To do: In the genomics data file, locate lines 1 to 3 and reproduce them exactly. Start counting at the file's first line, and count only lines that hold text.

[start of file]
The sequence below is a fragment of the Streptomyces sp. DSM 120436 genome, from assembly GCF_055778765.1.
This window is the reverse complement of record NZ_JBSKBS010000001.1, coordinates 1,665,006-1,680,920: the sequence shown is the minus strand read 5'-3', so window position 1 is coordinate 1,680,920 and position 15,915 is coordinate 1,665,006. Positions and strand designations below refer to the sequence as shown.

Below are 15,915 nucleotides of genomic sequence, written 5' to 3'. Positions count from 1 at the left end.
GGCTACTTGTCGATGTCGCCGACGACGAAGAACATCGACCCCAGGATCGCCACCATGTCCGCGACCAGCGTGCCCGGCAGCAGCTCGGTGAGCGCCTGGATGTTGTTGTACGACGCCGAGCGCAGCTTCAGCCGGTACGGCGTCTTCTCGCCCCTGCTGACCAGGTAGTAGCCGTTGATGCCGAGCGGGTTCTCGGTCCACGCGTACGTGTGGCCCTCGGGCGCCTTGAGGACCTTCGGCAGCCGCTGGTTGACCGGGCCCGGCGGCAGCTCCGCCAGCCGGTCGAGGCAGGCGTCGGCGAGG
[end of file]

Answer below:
The sequence below is a fragment of the Streptomyces sp. DSM 120436 genome, from assembly GCF_055778765.1.
This window is the reverse complement of record NZ_JBSKBS010000001.1, coordinates 1,665,006-1,680,920: the sequence shown is the minus strand read 5'-3', so window position 1 is coordinate 1,680,920 and position 15,915 is coordinate 1,665,006. Positions and strand designations below refer to the sequence as shown.

Below are 15,915 nucleotides of genomic sequence, written 5' to 3'. Positions count from 1 at the left end.